New and advanced technological features often start in the upper end of the market where customers are willing to pay more for their cars. Being new technology, the cost is high at the start although it will usually reduce within a few years and then motorists in other segments can also enjoy the technology. For example, electronic stability control systems first appeared in the more expensive models in the mid-1990s but today, you can also find them in models like the latest Kia Rio, an entry-level model.
So it is likely that autonomous technology is offered in cars for sale to the public, it will first be available in expensive models (the technology would already raise the cost) of the more premium brands. If this is the case, then carmakers will need to understand what a premium experience should be like in a self-driving car.
Audi is researching this in collaboration with the Fraunhofer Institute for Industrial Engineering IAO. In the futuristic driving simulator, the experts on human-machine interaction investigate, for example, how the car interior can become a perfect workplace.
The findings help the carmaker to provide every user with a personally optimized automobile interior in the future. This research cooperation is part of the Audi project known as “25th Hour.”
“When cars no longer have a steering wheel, premium mobility can be newly defined. In future, people traveling from A to B will be able to surf the Internet at leisure, play with their children – or do concentrated work,” Melanie Goldmann, Head of Culture and Trends Communication at Audi, predicts. “Together with the experts from the Fraunhofer Institute, we want to find out what is important for making optimal use of time in a self-driving car.”
For the laboratory experiment at the Fraunhofer Institute in Stuttgart, Audi has built a special driving simulator that reproduces automated driving. It has a variable interior and the steering wheel is absent. Large-scale projections convey the impression of a city drive by night. Via displays, the researchers can introduce digital distractions, the windows can be dimmed, and the colour of the lighting and noise background change.
The focus was on young test persons, the so-called ‘millennials’ who were born after 1980 and are regarded as receptive to self-driving cars. In the experiment, the 30 test persons carried out various tasks requiring concentration – comparable with a work situation in a self-driving car.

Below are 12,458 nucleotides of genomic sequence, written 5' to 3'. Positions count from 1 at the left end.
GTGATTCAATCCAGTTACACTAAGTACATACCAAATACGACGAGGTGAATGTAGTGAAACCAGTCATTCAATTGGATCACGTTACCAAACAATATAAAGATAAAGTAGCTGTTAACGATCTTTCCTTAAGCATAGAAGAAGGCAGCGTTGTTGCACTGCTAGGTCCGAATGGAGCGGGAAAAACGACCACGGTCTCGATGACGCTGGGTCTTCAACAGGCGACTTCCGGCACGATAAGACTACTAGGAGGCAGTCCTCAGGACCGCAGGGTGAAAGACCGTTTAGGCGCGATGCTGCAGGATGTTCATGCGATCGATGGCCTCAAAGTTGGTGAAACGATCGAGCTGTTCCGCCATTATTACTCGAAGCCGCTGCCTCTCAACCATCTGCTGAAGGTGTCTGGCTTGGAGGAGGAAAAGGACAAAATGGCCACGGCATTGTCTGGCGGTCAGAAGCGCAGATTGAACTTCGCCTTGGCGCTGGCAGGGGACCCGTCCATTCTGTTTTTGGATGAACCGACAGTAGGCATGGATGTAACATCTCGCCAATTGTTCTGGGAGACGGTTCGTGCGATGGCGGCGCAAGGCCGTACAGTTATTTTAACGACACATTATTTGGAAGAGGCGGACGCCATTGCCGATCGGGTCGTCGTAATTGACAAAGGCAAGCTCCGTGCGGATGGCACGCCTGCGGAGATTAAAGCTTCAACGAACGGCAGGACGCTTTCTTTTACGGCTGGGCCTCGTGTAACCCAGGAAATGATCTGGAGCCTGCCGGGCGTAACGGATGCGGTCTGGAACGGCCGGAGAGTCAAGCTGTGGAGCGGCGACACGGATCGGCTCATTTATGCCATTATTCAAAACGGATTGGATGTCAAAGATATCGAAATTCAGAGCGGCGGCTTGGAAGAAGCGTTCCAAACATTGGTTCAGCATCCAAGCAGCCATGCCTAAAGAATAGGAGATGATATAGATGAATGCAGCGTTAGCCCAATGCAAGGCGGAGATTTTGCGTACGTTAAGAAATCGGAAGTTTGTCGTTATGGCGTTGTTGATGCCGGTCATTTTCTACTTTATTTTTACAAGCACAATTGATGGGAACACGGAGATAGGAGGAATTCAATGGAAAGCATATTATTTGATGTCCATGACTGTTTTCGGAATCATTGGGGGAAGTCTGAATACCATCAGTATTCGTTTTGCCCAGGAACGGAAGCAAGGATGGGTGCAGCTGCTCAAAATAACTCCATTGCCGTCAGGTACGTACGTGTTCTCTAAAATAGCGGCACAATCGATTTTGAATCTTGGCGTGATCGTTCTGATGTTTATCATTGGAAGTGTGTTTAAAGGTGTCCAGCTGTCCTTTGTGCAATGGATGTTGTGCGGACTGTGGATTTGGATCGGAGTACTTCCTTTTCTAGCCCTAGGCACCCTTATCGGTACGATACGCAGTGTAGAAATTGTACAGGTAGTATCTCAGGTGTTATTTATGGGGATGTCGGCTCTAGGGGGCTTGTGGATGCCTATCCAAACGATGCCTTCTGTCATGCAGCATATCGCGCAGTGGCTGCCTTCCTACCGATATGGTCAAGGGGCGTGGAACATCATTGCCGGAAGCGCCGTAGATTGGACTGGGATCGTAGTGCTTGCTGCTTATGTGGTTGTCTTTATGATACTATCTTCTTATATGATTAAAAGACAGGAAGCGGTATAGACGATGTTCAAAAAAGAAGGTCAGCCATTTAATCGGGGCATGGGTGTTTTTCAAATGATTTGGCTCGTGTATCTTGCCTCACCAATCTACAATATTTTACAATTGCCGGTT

As they did this, their brain activity was measured (EEG), as well as reaction times and error quotas, and subjective impressions were noted. The results of the EEG were unambiguous: in an environment without disturbances, the human brain is more relaxed. The windows were dimmed, the light settings optimized, and digital messages were suppressed. Tasks were then solved better and more quickly. The test persons also stated that they were less distracted.
By contrast, a driving situation that was ‘close to reality’ in the robot car made greater demands on the brain: in this case, the participants saw some advertising, received information from social networks, and did not benefit from pleasant lighting settings or dimmed windows.
Today drivers spend an average of about 50 minutes per day at the wheel. In the 25th Hour project, Audi is investigating how this time could be used better in a self-driving automobile. The project is based on the assumption that an intelligent human-machine interface will learn the user’s individual preferences and adapt flexibly. In this way, Audi customers will gain full control of their time – they will be masterful time managers.
In a first step, the project team looked at people in Hamburg, San Francisco, and Tokyo, focusing on two aspects. How is infotainment used in the car today? And what would people like to do with their free time in the car of the future? The results were then discussed with a variety of experts, including psychologists, anthropologists, and urban and mobility planners.
In a second step, the Audi team defined 3 time modes that are conceivable in a self-driving car: quality time, productive time, and time for regeneration. In quality time, people spend their time, in activities with their children or telephoning family and friends. Productive time is when they usually work, while down time sees them they relaxing by reading, surfing the Internet, or watching a film.
“The results show that the task is to find the right balance. In a digital future, there are no limits to what can be imagined. We could offer everything in the car – really overwhelm the user with information,” said Ms Goldmann. “But we want to put people at the centre of attention. The car should become a smart membrane. The right information should reach the user at the right time.”